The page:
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Re: Deprecating Future's .then()

From: Sean Hogan <shogun70@westnet.com.au>
Date: Mon, 20 May 2013 11:04:35 +1000
Message-ID: <519976A3.9080105@westnet.com.au>
To: "Tab Atkins Jr." <jackalmage@gmail.com>
CC: "www-dom@w3.org" <www-dom@w3.org>, "public-script-coord@w3.org" <public-script-coord@w3.org>, Anne van Kesteren <annevk@annevk.nl>
On 20/05/13 8:32 AM, Tab Atkins Jr. wrote:
> I *really* don't like this proposal.  Comments inline, as usual.
>
> On Sat, May 18, 2013 at 3:09 PM, Sean Hogan <shogun70@westnet.com.au> wrote:
>> BENEFITS:
>>
>> The main benefits of this addition are:
>>
>> a. consistency in the way futures are initialized and resolved - that is,
>> resolving is always asynchronous via `resolver.accept|reject`.
> This comes at the expense of easier and simpler code to write in the
> common case, when you're receiving an already-built future and are
> just acting on it via .then().  You can no longer just return a value
> like a normal function; you are forced to call `this.accept()`.


You can still do this - I haven't proposed changing the behavior of .then().


> Given that you have to reject the promise based on uncaught errors in
> the callback anyway (or else you lose an important quality of
> promises), `this.reject()` doesn't give you anything
> (`this.reject(val)` is identical to `throw val`, but longer).
>
> You've also removed the ability to do `this.resolve()`, for some
> reason.  This isn't explained at all in your proposal, which makes me
> assume that you don't understand what it's used for.  This means you
> can't force your promise to delegate to another promise, as you can do
> today.


The resolve algorithm is still part of the way .then() handles callbacks 
- I haven't suggested changing that.


> Finally, you're overriding `this` to be the future's resolver, thus
> ruling out any possibility of passing in class methods that want to
> refer to the class instance when processing the future's value.  It's
> unclear what the effect of this would be on hard-bound methods, as
> well.


Yes, I couldn't work out why the callback would want access to the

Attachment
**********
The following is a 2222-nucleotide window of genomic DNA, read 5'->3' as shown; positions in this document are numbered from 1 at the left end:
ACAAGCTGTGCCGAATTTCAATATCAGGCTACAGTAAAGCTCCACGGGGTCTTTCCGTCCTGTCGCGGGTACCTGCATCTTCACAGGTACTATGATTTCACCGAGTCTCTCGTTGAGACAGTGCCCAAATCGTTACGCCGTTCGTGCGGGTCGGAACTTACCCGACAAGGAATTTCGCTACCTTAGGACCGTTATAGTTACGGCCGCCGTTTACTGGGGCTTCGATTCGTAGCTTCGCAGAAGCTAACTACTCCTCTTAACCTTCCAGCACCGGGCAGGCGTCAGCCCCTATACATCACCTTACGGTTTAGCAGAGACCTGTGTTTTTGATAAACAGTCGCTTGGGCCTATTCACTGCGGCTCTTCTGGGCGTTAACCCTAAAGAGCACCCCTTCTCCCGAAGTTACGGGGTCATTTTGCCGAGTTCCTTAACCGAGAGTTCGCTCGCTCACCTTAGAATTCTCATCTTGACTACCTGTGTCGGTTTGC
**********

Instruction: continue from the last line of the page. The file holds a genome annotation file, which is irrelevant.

resolver's future.
Could you give an example of that usage?

If it is a problem then the resolver could be given a `.future` property 
to reference the context future.


>> b. easily mix with non-Promise asynchronous code without creating yet
>> another a new Future
> Why is this a problem?  It's very simple code:
>
> f.then(function(val) {
>    var resolver, newf = new Future(function(r){ resolver = r; });
>    doAsyncStuff(resolver);
>    return newf;
> }
>
> Here's the code in your proposal:
>
> f.then(function(val) {
>    doAsyncStuff(this);
>    return;
> }


Actually I'm not proposing changing .then().

The example I was thinking of (which I put in my proposal) used the 
Async callback model:

         callAsyncFunction(value, function(err, result) { ... }


> Slightly simpler, but not significantly.  We could even paper over
> this with a convenience method that created a new Future and returned
> a promise/resolver pair, making the gap even smaller.
>
> There is a new Future getting created, but if all you do is return it
> immediately, it'll get GCed away when appropriate.


Yes, the difference is precisely the creation of a new Future. Every time.

I addressed this in my proposal but I'll say it a different way here:

As you say:
     .thenfu() can be implemented with .then() plus the creation of 
*another* new Future

The reverse is also possible and even simpler:
      .then() can be implemented with .thenfu() plus the "resolve" algorithm

So .thenfu is simpler internally and is simpler for mixing with 
non-Promise async code.

.then() is simpler for synchronous code and Promise objects, but...


>
>> c. `then` doesn't need to be the feature-test for Promise objects,
>> and doesn't need to be  a forbidden method of non-Promise objects.
> I don't understand how this is a result of your proposal.


A contrived example:

     var Data = {
         x: 1,
         y: 2,
         then: function() { }
     }

     Future.accept()
     .then(function() {
         return Data;
     })
     .done(function(value) {
         someExternalCodeExpectingData(value);
     });

This chain will stall (silently) because `Data` will be treated as a 
Promise object.
Replace the .then() call with .thenfu and the following won't stall:

     .thenfu(function(value) {
         this.accept(Data);
     })


Personally:
- I want my async code to look like async code;
- I don't like the idea of receiving some quantum "value-or-a-Promise";
- and if my code receives one then I want **my** code to be in charge of 
detecting it.

I doubt I'm the only one who thinks this way.

My proposal:
- suits the async coding pattern,
- adds two methods but **no** complexity to the spec, and
- to my knowledge doesn't compromise the current compatibility with JS 
Promise implementations.
Received on Monday, 20 May 2013 01:05:21 UTC

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